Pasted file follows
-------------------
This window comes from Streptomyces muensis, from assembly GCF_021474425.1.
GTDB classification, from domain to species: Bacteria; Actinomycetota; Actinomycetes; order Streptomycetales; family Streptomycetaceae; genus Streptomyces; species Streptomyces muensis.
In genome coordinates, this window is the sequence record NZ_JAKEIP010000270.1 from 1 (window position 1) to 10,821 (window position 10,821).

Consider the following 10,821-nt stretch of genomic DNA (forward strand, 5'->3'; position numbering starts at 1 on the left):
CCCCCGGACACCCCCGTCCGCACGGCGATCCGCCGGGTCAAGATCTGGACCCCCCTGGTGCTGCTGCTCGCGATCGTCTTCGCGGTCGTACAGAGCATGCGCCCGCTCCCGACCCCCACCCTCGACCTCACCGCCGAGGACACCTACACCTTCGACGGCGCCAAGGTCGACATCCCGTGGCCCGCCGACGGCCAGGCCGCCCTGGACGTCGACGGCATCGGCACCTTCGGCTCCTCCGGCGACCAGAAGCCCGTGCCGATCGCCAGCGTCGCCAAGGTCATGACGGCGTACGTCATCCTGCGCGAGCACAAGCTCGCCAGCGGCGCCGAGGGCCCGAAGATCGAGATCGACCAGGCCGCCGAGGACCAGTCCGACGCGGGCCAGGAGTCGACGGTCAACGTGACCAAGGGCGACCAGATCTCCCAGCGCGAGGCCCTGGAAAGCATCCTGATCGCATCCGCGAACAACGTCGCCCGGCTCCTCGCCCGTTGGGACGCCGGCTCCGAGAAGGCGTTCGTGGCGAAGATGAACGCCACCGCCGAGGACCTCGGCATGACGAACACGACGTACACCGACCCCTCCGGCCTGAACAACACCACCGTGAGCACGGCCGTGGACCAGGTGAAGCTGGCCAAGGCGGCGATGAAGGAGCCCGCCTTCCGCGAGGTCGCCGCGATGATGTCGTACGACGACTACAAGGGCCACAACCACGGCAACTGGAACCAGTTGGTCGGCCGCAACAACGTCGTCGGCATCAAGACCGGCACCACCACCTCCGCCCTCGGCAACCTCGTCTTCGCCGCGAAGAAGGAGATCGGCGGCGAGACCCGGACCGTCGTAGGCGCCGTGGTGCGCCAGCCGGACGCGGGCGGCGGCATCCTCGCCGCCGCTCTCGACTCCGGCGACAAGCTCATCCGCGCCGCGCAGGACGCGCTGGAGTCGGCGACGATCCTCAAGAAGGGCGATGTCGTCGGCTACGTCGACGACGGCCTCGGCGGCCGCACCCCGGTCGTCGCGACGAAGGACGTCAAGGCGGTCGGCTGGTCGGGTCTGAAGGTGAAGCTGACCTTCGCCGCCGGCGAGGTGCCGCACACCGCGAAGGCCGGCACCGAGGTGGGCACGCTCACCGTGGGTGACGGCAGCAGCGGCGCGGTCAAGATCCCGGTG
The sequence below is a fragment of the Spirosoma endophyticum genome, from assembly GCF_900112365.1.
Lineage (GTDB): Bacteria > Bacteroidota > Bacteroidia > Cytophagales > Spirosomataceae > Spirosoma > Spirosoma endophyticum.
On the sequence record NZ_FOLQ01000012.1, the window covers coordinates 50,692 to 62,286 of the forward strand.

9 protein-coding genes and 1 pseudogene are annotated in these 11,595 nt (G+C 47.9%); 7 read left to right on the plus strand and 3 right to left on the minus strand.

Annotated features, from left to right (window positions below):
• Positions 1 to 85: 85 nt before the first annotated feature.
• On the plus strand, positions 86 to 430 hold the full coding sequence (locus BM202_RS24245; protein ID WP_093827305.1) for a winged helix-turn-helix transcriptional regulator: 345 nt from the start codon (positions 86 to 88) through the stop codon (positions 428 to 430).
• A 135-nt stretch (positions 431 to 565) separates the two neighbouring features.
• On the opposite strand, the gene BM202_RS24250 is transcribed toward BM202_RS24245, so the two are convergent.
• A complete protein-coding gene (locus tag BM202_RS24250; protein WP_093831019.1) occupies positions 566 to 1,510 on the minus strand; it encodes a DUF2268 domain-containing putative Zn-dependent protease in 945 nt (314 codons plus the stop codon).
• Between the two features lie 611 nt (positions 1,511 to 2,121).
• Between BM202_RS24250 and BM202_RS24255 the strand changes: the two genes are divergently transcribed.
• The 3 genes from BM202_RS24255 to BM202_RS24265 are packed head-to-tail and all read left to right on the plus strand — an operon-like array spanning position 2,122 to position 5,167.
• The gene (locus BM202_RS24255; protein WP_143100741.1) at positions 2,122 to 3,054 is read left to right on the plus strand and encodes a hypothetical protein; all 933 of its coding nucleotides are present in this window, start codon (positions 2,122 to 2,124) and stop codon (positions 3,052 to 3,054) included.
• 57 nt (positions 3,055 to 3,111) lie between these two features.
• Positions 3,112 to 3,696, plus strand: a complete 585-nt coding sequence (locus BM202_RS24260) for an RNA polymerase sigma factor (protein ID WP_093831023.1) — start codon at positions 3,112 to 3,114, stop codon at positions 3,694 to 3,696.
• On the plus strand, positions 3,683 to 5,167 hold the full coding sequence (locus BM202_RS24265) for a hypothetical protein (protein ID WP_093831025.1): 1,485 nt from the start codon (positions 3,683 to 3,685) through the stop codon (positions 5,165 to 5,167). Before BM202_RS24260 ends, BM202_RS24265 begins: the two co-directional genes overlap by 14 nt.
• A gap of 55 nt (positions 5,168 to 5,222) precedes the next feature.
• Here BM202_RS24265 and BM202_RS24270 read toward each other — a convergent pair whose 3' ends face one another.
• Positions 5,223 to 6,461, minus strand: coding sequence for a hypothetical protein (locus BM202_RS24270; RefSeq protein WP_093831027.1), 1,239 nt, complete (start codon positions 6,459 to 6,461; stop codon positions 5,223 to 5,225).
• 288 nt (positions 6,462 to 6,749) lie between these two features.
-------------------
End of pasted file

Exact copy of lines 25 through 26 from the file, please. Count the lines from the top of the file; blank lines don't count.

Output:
• Positions 5,223 to 6,461, minus strand: coding sequence for a hypothetical protein (locus BM202_RS24270; RefSeq protein WP_093831027.1), 1,239 nt, complete (start codon positions 6,459 to 6,461; stop codon positions 5,223 to 5,225).
• 288 nt (positions 6,462 to 6,749) lie between these two features.